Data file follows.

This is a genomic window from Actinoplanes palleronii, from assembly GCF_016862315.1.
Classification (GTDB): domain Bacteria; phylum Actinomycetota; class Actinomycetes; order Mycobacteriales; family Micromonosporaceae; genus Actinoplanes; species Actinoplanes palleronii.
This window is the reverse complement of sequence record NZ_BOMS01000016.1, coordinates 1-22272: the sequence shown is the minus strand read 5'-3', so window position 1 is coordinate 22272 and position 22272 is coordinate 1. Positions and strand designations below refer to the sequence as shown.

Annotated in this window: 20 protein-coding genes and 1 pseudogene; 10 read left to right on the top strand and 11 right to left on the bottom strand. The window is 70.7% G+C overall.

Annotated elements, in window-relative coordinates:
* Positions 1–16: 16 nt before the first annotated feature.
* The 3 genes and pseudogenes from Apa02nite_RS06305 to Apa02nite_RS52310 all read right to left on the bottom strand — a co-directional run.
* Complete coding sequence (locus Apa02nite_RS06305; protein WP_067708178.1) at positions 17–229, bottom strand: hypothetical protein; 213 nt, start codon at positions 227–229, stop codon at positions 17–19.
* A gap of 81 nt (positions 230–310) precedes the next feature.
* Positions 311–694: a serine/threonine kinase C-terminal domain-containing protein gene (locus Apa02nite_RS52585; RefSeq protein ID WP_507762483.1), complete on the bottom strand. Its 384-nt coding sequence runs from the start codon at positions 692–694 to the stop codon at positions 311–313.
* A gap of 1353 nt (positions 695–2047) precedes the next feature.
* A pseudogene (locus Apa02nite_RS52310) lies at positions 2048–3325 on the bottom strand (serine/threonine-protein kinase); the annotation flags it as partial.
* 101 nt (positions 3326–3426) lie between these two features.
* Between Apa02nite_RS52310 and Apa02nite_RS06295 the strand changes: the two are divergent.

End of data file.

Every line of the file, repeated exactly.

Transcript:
This is a genomic window from Actinoplanes palleronii, from assembly GCF_016862315.1.
Classification (GTDB): domain Bacteria; phylum Actinomycetota; class Actinomycetes; order Mycobacteriales; family Micromonosporaceae; genus Actinoplanes; species Actinoplanes palleronii.
This window is the reverse complement of sequence record NZ_BOMS01000016.1, coordinates 1-22272: the sequence shown is the minus strand read 5'-3', so window position 1 is coordinate 22272 and position 22272 is coordinate 1. Positions and strand designations below refer to the sequence as shown.

Annotated in this window: 20 protein-coding genes and 1 pseudogene; 10 read left to right on the top strand and 11 right to left on the bottom strand. The window is 70.7% G+C overall.

Annotated elements, in window-relative coordinates:
* Positions 1–16: 16 nt before the first annotated feature.
* The 3 genes and pseudogenes from Apa02nite_RS06305 to Apa02nite_RS52310 all read right to left on the bottom strand — a co-directional run.
* Complete coding sequence (locus Apa02nite_RS06305; protein WP_067708178.1) at positions 17–229, bottom strand: hypothetical protein; 213 nt, start codon at positions 227–229, stop codon at positions 17–19.
* A gap of 81 nt (positions 230–310) precedes the next feature.
* Positions 311–694: a serine/threonine kinase C-terminal domain-containing protein gene (locus Apa02nite_RS52585; RefSeq protein ID WP_507762483.1), complete on the bottom strand. Its 384-nt coding sequence runs from the start codon at positions 692–694 to the stop codon at positions 311–313.
* A gap of 1353 nt (positions 695–2047) precedes the next feature.
* A pseudogene (locus Apa02nite_RS52310) lies at positions 2048–3325 on the bottom strand (serine/threonine-protein kinase); the annotation flags it as partial.
* 101 nt (positions 3326–3426) lie between these two features.
* Between Apa02nite_RS52310 and Apa02nite_RS06295 the strand changes: the two are divergent.